Fresnel Bongol Tsimba | April 2, 2018
Adèle Tombet Tourissa knows the corridors of the Congolese agriculture ministry’s rural radio department as if it were her own home. Not a single room is unknown to her. As she prepares her programs, she moves from room to room applying finishing touches. At age 56, she is like a mother to her colleagues, who affectionately call her ATT.
Mrs. Tombet Tourissa is an agricultural engineer. She has hosted farmer radio programs since 1991. She presents her program Malongui yabeto nabeno or “Advice between us” in both Kituba and Lingala, the two main languages in the Republic of the Congo. The programs are broadcast from Brazzaville to an audience of about one million.
She also hosts a 15-minute flagship show called Opération Radio et Promotion Rurale on Radio Congo, the national broadcaster.
During the program, she talks about issues and challenges in agriculture, shares new farming techniques, and advises her listeners on how to improve their yields.
She says: “We produce programs according to the seasons, or the farmer calendar, if you will. I feel free and at ease with the farmers, especially when I’m in the field with my Nagra . I like to listen to their challenges, their visions. In short, listen to how they see the world, as farmers.”
Back at the radio station, she broadcasts the information she gathers. Farmers also call in to ask questions about problems they face.
She remembers one program in particular from 2015 on cassava planting techniques. The program was a huge success with farmers. She says: “This program made a splash in all of Congo. I explained how to plant the cuttings in order to get good yields. Lots of farmers had complained that the tubers weren’t giving good yields.”
Mrs. Tombet Tourissa advised the listeners to choose clean cuttings. She further explained that there are three ways to plant them: inclined, vertical, and horizontal.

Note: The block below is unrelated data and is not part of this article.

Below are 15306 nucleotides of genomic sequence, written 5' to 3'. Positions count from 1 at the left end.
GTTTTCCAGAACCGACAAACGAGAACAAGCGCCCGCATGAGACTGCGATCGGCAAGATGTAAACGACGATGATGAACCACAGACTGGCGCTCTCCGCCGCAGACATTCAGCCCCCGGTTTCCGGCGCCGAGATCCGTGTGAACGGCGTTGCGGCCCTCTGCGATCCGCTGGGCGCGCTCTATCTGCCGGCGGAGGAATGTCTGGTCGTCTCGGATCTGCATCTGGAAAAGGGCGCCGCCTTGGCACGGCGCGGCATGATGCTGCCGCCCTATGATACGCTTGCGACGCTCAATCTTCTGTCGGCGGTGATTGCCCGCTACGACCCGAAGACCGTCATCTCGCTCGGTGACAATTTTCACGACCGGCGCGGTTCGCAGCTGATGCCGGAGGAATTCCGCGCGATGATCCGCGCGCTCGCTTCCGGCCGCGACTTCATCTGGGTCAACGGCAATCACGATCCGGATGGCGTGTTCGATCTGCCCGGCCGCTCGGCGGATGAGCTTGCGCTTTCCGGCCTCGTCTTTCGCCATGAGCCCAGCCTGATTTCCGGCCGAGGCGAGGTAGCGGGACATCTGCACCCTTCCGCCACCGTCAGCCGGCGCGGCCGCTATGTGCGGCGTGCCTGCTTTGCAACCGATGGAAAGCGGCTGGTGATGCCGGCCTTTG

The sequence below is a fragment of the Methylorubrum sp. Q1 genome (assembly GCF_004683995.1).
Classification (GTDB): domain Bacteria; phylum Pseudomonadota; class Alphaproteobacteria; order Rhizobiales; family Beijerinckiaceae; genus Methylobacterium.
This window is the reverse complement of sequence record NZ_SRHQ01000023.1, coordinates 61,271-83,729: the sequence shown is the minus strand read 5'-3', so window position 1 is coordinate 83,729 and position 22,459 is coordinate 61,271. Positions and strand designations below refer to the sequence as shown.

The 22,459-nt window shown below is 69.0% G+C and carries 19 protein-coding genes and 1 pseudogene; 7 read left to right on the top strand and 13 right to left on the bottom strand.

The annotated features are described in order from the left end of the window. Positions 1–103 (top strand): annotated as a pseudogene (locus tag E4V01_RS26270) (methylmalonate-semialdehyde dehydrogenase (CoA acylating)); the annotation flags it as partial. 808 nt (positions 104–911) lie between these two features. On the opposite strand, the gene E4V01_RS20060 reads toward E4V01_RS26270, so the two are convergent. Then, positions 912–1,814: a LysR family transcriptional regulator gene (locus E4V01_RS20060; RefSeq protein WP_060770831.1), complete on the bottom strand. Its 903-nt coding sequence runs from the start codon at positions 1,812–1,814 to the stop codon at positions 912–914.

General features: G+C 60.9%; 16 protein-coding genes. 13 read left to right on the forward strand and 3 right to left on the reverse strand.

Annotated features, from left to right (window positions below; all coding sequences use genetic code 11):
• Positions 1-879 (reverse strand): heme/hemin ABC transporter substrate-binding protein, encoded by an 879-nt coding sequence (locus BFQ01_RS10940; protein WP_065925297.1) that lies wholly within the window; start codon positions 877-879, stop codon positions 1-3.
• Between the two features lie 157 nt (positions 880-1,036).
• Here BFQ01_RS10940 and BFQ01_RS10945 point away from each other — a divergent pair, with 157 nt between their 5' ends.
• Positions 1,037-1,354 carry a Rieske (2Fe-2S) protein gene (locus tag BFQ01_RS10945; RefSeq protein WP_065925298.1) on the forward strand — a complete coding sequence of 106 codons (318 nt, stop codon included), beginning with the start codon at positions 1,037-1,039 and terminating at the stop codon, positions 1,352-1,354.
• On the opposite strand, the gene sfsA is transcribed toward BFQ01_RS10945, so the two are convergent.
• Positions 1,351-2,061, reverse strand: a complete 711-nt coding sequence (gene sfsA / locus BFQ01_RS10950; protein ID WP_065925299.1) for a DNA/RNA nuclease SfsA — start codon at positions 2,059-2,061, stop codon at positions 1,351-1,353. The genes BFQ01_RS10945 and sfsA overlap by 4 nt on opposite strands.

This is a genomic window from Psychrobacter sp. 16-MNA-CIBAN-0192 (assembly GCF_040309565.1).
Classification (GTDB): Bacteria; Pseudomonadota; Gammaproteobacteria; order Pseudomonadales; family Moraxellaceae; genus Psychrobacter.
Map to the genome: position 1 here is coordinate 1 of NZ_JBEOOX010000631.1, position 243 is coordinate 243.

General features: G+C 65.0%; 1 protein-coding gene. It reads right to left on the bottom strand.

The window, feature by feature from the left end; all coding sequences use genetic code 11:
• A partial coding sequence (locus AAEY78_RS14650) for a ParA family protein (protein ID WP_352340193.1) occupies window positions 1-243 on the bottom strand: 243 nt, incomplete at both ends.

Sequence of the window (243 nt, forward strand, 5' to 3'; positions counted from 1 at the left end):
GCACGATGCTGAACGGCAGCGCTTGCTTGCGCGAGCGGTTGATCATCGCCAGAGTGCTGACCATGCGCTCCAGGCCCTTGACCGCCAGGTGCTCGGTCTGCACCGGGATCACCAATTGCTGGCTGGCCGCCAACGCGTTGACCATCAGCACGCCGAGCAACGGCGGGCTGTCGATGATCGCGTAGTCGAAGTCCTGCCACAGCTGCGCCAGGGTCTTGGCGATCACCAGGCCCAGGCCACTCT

The radio host recalls: “Whichever method they used, I advised them to respect a distance of one metre between cuttings in a row, and one metre between rows, and the cuttings should be 15 to 20 centimetres long with six nodes.”
The program was rebroadcast several times by popular request.
After listening to this program, Nkoula Anne Marie, a farmer in her 50s, changed how she planted cassava. She has a one-hectare field in Mfila, in southern Congo, where she grows mostly cassava.
Mrs. Nkoula remembers listening to the program early in the morning on Radio Congo, but she didn’t fully understand the recommendations. So she called the station and got more detailed information. She put the techniques into practice, and her yield increased.
She says: “I love that lady on the radio. It’s a boon for me. I followed her good advice and it helped me a lot. Before, I didn’t understand why my cuttings weren’t producing well, but when I followed her advice, I had good yields. I prefer to use the vertical method.”
She harvested enough cassava to make 30 50-kilogram sacks of cassava flour, compared to only 10 sacks in previous years.
Mrs. Nkoula never misses the radio program. She listens from the start of the planting season right through to harvest time, to follow the host’s advice and guidance concerning problems in her field.
Bergina Moyengué Niango is a radio producer at Radio Congo. She says that this kind of feedback is encouraging, and it motivates the radio team. She adds that farmers certainly appreciate the radio programs. Thanks to Radio Congo’s national coverage, the programs reach farmers even in the most remote parts of the country.